This is the main reason that my shaky experiences didn’t cause me to give up on experiential education, but cemented my resolve to do it better. From these initial experiences of travel I realised that sustainability and responsible practices need to be at the heart of any travel program, especially those aiming to teach young people how to backpack or travel on their own. I believe that travel needs to change, and the pandemic has given us the perfect opportunity to make these changes as individuals and within the travel sector as a whole. I believe as travelers we need to prioritise slow travel experiences and to travel with more intention and purpose. When we travel slow, we don’t only connect with the people and place we are traveling to on a deeper level but we are able to lessen our carbon footprint in major ways. Slow travel also allows for a cheaper mode of travel when you take advantage of experiences like work exchange and hostels.
When it comes to experiential education and taking students on international programs I believe that we need to be focusing on creating enriching pre-departure programs. Students need to learn about the places they will be traveling in and the projects they will be contributing to before they even step on the plane. I also believe that on student experiential education trips there should be more deep discussions about issues and topics within the country they are visiting, and also on ethical and sustainable issues in travel. Whether you’re traveling in a group or you are a solo traveler I believe that having a purpose and intention while traveling is the most important aspect of a meaningful, ethical and transforming experience.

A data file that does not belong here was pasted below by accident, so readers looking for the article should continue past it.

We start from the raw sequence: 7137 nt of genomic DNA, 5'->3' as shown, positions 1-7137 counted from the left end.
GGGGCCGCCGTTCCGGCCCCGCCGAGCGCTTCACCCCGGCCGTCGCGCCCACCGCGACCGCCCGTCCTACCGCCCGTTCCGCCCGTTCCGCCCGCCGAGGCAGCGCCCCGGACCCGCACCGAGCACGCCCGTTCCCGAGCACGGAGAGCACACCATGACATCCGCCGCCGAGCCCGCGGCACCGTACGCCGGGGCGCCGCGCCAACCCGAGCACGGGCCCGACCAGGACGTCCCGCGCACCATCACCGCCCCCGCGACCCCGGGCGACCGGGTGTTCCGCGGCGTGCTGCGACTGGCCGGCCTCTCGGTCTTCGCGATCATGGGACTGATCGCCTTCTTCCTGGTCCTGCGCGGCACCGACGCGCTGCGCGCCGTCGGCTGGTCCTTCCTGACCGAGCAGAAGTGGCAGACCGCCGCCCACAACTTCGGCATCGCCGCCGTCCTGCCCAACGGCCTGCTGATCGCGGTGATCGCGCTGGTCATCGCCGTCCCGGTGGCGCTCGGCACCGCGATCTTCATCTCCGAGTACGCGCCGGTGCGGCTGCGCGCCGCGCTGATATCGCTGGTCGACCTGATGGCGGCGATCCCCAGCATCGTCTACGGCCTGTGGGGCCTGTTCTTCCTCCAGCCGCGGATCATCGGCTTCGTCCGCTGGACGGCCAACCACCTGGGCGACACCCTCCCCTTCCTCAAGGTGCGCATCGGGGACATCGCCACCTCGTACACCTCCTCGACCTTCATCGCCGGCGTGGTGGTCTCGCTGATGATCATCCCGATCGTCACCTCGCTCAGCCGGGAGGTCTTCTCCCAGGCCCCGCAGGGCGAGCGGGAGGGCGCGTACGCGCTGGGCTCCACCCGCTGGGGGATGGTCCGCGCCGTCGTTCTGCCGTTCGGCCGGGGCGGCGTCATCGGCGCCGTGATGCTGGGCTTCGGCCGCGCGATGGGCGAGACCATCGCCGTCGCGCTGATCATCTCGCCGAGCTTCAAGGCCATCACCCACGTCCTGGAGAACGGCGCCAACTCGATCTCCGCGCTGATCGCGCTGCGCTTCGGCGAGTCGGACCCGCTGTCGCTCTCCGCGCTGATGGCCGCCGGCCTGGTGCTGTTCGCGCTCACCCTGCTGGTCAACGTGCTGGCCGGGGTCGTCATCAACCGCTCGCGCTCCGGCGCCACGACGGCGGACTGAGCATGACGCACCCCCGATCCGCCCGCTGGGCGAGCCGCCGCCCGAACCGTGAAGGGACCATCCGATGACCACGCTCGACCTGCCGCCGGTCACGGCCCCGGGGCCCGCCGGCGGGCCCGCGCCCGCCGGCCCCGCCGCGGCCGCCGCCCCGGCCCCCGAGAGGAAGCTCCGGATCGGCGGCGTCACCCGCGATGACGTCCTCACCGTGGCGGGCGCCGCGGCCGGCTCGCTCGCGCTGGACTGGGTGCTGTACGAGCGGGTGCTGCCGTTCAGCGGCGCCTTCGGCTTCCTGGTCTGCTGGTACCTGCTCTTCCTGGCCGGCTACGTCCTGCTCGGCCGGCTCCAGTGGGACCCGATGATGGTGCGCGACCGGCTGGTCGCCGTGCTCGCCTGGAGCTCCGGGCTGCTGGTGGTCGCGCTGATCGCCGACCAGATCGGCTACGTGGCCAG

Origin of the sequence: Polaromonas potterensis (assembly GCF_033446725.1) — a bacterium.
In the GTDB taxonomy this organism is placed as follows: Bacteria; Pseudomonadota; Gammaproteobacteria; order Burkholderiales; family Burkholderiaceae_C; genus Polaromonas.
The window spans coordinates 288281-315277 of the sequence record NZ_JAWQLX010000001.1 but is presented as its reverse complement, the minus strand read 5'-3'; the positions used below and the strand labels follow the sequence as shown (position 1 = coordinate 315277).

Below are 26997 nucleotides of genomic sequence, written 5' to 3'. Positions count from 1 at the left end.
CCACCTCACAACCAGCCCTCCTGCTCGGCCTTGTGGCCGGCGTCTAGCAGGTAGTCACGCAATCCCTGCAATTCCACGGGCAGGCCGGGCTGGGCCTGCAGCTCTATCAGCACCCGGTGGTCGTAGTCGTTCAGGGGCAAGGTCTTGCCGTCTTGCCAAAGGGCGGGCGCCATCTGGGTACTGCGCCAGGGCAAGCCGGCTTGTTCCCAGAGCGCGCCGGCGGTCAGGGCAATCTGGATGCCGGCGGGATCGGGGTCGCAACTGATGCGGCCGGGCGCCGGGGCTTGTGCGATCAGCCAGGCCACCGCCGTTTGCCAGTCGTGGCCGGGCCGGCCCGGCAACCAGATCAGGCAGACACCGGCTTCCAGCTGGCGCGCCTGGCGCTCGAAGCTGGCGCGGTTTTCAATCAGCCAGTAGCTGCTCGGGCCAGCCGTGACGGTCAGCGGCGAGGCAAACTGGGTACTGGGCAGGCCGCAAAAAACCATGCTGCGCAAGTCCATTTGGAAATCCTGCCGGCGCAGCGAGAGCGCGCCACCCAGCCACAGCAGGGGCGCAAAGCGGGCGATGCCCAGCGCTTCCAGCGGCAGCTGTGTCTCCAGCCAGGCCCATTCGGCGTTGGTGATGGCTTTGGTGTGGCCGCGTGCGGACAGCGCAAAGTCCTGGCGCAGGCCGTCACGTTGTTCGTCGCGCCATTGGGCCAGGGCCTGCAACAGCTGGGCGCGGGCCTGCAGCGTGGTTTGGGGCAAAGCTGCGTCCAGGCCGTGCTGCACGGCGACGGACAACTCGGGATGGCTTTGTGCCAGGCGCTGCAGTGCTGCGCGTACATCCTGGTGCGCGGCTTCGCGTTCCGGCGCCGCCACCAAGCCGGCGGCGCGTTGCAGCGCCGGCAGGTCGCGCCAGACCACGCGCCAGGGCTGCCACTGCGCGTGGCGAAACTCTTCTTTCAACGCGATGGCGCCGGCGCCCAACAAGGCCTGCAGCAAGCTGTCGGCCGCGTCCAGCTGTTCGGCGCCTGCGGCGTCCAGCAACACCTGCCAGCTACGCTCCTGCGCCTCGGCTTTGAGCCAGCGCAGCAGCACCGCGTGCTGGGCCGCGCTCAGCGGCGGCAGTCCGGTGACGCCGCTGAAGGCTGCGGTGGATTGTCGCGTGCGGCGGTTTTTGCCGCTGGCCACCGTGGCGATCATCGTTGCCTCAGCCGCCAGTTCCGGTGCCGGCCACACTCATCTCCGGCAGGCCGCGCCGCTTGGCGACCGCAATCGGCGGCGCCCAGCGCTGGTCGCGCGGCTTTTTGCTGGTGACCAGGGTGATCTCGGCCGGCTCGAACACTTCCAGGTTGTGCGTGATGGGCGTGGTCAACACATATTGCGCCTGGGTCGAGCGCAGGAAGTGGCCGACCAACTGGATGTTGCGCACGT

Julia Green is a 19 year old based in California. She is passionate about the future of sustainable/ethical travel and experiential education. She runs a podcast and community called Generation Nomad, made to empower the next generation of globally minded nomads to travel differently and with purpose! Julia is currently on a Gap Year and is an intern for Learning Service. In her future she hopes to work in experiential education and wilderness psychotherapy in hope to help others use travel as a tool for education and self growth.